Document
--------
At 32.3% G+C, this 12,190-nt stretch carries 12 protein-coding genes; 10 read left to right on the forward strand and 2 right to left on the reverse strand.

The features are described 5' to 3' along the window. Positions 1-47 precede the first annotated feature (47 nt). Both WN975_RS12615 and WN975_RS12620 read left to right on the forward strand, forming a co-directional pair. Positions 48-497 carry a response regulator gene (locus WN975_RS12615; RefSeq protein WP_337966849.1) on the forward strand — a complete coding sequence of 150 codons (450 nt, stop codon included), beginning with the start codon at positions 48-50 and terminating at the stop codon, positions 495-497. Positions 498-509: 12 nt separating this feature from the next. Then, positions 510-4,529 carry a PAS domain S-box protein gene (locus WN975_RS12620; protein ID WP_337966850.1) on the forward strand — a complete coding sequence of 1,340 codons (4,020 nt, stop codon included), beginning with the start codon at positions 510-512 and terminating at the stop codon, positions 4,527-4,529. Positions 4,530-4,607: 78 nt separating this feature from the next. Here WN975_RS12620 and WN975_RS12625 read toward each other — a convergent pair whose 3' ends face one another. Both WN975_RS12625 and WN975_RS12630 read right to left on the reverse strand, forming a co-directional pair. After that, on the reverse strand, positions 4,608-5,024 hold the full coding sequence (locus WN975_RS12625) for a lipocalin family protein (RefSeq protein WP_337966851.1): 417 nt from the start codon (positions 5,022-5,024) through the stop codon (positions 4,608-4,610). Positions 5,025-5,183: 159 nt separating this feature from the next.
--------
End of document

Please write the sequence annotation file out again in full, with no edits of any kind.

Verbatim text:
At 32.3% G+C, this 12,190-nt stretch carries 12 protein-coding genes; 10 read left to right on the forward strand and 2 right to left on the reverse strand.

The features are described 5' to 3' along the window. Positions 1-47 precede the first annotated feature (47 nt). Both WN975_RS12615 and WN975_RS12620 read left to right on the forward strand, forming a co-directional pair. Positions 48-497 carry a response regulator gene (locus WN975_RS12615; RefSeq protein WP_337966849.1) on the forward strand — a complete coding sequence of 150 codons (450 nt, stop codon included), beginning with the start codon at positions 48-50 and terminating at the stop codon, positions 495-497. Positions 498-509: 12 nt separating this feature from the next. Then, positions 510-4,529 carry a PAS domain S-box protein gene (locus WN975_RS12620; protein ID WP_337966850.1) on the forward strand — a complete coding sequence of 1,340 codons (4,020 nt, stop codon included), beginning with the start codon at positions 510-512 and terminating at the stop codon, positions 4,527-4,529. Positions 4,530-4,607: 78 nt separating this feature from the next. Here WN975_RS12620 and WN975_RS12625 read toward each other — a convergent pair whose 3' ends face one another. Both WN975_RS12625 and WN975_RS12630 read right to left on the reverse strand, forming a co-directional pair. After that, on the reverse strand, positions 4,608-5,024 hold the full coding sequence (locus WN975_RS12625) for a lipocalin family protein (RefSeq protein WP_337966851.1): 417 nt from the start codon (positions 5,022-5,024) through the stop codon (positions 4,608-4,610). Positions 5,025-5,183: 159 nt separating this feature from the next.